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Steve Inskeep

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STEVE INSKEEP, HOST:

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STEVE INSKEEP, HOST:

Tim Cook, who has led Apple since 2011, spoke with NPR's Steve Inskeep in a wide-ranging interview on Monday as the company kicked off its annual Worldwide Developers Conference.

The contradictions of the Israeli-Palestinian conflict are always on display, but rarely as starkly as this week, when the United States opened its embassy in Jerusalem and the militant group Hamas and others planned a protest at the same time that turned deadly.

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As the U.S. Embassy to Israel officially moves from Tel Aviv to Jerusalem on Monday, "I think the move is going to permit the parties to focus on issues that are, first of all, important. And second of all, solvable," U.S. Ambassador to Israel David Friedman tells NPR's Morning Edition. "What the president did when he made this decision was to remove from the Palestinians the right to veto the recognition by the United States and other countries of Jerusalem as the capital of Israel."

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RACHEL MARTIN, HOST:

Steve Inskeep is in Jerusalem today, where, Steve, you are covering two stories that have been connected for generations, right?

The Trump administration is making plans to "prod" and "cajole" U.S. allies to stop doing business with Iran, a senior State Department official told NPR on Wednesday.

Andrew Peek, who oversees State Department affairs relating to Iran, spoke the morning after President Trump announced that he was withdrawing the United States from its 2015 agreement with Iran limiting its nuclear program and that he was reviving sanctions on Iran.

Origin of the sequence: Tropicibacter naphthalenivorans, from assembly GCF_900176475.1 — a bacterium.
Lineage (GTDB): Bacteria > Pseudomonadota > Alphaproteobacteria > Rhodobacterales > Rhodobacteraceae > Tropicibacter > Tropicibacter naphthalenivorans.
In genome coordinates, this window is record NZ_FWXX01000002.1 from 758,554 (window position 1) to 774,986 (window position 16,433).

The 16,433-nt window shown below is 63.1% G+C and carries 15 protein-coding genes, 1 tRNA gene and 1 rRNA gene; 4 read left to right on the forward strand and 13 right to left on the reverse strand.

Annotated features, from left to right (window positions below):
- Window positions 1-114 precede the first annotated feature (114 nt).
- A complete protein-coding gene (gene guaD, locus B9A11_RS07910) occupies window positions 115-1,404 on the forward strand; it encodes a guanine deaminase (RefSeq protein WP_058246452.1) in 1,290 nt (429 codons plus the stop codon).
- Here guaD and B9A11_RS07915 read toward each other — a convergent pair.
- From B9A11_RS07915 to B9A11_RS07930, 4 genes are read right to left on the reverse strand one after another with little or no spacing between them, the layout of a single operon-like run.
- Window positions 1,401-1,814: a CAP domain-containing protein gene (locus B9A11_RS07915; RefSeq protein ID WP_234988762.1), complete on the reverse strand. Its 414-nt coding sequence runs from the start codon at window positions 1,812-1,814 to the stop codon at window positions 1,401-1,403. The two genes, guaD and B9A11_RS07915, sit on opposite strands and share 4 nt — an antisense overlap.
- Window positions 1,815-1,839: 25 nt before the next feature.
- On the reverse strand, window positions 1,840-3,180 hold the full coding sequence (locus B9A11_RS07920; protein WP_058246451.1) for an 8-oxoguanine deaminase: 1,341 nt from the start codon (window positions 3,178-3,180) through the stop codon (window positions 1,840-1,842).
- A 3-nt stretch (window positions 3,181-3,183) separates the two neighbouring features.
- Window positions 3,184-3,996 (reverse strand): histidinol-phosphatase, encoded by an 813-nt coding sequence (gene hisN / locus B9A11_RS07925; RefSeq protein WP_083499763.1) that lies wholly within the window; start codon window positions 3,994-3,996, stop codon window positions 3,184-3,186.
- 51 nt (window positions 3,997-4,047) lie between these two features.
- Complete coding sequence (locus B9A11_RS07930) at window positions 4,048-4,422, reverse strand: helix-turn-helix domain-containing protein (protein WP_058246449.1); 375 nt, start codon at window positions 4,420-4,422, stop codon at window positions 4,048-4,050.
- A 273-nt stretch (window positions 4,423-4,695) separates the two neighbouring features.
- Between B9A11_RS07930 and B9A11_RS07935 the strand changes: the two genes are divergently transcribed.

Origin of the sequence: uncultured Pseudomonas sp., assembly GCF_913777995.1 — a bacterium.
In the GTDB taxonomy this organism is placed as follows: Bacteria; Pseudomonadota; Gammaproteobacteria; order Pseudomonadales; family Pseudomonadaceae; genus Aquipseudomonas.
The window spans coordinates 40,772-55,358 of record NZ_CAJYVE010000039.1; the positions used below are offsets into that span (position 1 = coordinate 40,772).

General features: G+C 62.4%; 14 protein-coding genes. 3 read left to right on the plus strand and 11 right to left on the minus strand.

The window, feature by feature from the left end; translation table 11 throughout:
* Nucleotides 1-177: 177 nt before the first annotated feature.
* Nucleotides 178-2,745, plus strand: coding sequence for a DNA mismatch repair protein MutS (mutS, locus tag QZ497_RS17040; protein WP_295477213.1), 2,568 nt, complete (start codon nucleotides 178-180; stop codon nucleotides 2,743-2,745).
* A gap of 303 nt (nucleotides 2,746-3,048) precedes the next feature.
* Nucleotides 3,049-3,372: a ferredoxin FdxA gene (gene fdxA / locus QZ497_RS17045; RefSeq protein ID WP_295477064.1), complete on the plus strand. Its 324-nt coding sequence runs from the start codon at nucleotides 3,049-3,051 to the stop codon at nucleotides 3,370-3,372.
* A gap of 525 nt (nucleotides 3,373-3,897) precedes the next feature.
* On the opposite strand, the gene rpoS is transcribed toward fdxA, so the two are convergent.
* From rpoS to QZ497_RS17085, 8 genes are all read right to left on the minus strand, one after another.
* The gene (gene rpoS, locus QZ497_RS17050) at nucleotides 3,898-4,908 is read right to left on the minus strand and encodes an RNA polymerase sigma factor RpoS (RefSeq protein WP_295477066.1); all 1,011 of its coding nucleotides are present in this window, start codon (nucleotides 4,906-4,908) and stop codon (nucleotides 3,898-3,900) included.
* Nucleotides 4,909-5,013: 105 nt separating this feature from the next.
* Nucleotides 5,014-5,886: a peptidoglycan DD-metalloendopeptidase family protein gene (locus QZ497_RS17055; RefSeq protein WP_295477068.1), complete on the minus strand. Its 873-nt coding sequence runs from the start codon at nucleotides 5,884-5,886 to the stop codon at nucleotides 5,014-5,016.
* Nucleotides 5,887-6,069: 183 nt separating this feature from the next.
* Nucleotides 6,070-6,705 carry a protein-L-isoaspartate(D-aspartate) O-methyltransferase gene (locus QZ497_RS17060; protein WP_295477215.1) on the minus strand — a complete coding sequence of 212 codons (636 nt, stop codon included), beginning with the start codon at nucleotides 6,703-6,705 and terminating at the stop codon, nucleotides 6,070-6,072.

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Patrick Shanahan is sitting in his sparse Pentagon office. The only picture is a framed portrait of his father, a Vietnam War veteran who was awarded a Bronze Star. Now it's up to his son — the No. 2 defense official — to juggle both current and future wars.

And that means he works six or seven days a week. Both Shanahan and his boss, Defense Secretary Jim Mattis, come from Washington state and have a good-natured rivalry about who gets to work the earliest, often before the sun rises.

When Iranian Foreign Minister Mohammad Javad Zarif walked into a roomful of reporters in New York on Saturday, he remarked on how his U.S. visit was going.

"Good," he said. "Not as good as the guy who spent $250 million on the trip."

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STEVE INSKEEP, HOST:

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Copyright 2018 NPR. To see more, visit http://www.npr.org/.

STEVE INSKEEP, HOST:

Copyright 2018 NPR. To see more, visit http://www.npr.org/.

STEVE INSKEEP, HOST:

Copyright 2018 NPR. To see more, visit http://www.npr.org/.

STEVE INSKEEP, HOST:

Copyright 2018 NPR. To see more, visit http://www.npr.org/.

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As people try to flee the war in Yemen — which U.N. agencies have labeled the "world's worst humanitarian crisis" — some Yemeni-Americans living in the United States have been able to get family members out of Yemen and to temporary safety in countries in East Africa. But the next step, to the U.S., is blocked.

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